“The NIH Clinical Center has helped shape and share research advances and health care for decades. Now is an exciting time for us and for our study participants as we help test and develop this CT technology so that it may one day help patients around the world and impact the health care they receive,” said Dr Bluemke.
As the world’s largest hospital solely dedicated to research, the NIH Clinical Center sees thousands of patients every year, many of whom have rare and complicated illnesses. In collaboration with CT manufacturer, Siemens Healthcare, and researchers in the CT technology field, the Clinical Center is testing this technology to help the healthcare field optimize the scanner for clinical use across the US and around the world.
The Clinical Center is one of three sites in the world to use this technology and is the first hospital-based research setting of the device.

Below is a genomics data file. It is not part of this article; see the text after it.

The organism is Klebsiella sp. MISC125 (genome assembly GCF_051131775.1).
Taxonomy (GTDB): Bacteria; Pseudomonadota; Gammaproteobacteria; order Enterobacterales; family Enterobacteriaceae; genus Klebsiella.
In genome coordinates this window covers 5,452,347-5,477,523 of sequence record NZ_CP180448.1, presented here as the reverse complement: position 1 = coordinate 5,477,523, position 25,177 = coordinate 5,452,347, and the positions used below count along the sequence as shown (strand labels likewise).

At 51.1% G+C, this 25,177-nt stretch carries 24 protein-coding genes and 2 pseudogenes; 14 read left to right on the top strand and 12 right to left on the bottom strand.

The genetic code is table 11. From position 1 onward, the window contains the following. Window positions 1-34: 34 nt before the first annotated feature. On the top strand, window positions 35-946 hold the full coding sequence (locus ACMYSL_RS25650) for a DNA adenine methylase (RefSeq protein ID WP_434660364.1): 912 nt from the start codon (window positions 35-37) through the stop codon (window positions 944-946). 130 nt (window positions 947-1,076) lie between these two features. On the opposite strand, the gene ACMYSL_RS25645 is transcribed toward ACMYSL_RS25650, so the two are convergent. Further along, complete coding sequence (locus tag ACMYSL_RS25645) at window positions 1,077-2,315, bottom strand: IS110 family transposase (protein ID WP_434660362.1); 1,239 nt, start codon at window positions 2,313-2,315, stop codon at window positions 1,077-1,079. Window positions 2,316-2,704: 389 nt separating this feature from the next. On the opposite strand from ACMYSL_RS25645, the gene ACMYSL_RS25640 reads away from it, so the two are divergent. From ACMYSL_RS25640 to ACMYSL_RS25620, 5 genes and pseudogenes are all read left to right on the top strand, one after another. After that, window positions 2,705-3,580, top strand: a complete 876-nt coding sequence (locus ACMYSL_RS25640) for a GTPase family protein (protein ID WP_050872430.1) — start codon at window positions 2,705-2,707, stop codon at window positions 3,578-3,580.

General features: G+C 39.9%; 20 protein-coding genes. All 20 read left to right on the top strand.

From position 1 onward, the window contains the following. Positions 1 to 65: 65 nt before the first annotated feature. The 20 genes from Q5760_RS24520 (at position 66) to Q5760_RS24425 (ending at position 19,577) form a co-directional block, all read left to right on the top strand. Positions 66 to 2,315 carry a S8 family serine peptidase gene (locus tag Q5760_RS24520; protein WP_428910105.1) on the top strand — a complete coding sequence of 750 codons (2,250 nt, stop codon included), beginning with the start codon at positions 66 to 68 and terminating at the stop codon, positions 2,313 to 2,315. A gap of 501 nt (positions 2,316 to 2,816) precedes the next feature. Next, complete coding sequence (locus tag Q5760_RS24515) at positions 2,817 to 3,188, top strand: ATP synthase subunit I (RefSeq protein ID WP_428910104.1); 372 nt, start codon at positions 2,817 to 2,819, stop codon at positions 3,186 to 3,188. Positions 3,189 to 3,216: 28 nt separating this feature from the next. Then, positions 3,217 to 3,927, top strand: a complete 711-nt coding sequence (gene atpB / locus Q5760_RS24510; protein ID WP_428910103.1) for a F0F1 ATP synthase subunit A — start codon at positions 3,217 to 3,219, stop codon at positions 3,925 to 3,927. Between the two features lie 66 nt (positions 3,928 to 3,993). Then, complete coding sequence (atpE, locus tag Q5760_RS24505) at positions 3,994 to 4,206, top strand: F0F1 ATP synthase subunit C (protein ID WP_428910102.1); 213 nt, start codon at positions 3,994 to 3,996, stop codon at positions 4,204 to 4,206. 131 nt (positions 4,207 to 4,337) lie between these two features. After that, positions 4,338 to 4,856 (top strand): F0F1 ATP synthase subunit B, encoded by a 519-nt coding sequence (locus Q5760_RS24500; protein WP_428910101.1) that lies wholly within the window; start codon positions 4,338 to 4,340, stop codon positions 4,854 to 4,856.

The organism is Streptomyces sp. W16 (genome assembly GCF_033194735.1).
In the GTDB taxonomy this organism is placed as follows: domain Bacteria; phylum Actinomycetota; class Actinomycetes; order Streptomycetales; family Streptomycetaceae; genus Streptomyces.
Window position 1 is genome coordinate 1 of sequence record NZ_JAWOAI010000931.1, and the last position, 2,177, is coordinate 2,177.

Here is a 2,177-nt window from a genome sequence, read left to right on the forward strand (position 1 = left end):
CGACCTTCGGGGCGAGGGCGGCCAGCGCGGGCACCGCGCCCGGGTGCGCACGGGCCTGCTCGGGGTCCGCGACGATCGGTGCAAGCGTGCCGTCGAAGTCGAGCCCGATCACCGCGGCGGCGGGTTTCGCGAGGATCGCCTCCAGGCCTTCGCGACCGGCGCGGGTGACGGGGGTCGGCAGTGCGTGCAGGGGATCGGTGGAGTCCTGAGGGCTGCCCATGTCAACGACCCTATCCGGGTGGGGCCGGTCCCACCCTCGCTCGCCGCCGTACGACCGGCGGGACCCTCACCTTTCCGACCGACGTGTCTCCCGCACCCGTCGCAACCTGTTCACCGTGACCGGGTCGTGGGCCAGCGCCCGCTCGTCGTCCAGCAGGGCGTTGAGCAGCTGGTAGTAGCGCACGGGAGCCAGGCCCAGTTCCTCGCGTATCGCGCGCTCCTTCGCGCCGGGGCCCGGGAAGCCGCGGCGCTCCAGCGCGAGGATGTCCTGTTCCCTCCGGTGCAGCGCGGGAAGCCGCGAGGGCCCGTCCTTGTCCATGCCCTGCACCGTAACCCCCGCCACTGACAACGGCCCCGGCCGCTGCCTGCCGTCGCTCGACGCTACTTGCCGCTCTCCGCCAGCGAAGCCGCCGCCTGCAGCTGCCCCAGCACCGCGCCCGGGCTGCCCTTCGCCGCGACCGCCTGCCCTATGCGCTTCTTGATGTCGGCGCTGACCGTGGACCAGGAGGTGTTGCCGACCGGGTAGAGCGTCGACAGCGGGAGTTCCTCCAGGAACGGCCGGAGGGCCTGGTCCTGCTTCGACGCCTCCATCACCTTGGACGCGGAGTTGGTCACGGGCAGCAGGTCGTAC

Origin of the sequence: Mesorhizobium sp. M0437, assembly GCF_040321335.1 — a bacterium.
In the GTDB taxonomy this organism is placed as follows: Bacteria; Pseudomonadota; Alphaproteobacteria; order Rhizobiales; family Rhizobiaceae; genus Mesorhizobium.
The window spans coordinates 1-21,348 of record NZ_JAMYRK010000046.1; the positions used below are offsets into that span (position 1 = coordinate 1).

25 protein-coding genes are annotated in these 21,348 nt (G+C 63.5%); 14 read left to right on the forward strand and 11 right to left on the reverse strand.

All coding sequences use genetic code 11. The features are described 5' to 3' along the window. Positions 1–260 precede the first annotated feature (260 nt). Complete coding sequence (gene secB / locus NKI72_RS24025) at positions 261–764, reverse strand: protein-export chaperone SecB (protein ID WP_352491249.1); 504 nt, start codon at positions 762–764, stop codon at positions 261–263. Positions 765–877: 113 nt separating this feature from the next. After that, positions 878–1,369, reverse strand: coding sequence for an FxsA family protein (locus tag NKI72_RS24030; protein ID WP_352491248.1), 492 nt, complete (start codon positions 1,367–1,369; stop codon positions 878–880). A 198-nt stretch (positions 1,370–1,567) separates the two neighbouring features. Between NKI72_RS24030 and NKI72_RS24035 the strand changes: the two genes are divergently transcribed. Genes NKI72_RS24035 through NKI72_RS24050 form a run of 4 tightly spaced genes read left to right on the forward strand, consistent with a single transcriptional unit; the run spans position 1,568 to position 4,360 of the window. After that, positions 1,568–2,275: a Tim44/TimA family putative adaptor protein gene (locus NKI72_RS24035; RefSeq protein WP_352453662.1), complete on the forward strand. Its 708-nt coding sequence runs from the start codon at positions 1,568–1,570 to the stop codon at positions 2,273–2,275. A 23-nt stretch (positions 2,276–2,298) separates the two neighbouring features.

By advancing this technology, researchers aim to improve the diagnosis that doctors can offer by increasing the resolution and contrasts available for analysis. Areas of research investigation with the new technology include:
Doctors reconstruct new oesophagus
Writing in The Lancet, US doctors report the first case of a human patient whose severely damaged oesophagus was reconstructed using commercially available FDA approved stents and skin tissue. Seven years after the reconstruction and 4 years after the stents were removed, the patient continues to eat a normal diet and maintain his weight with no swallowing problems.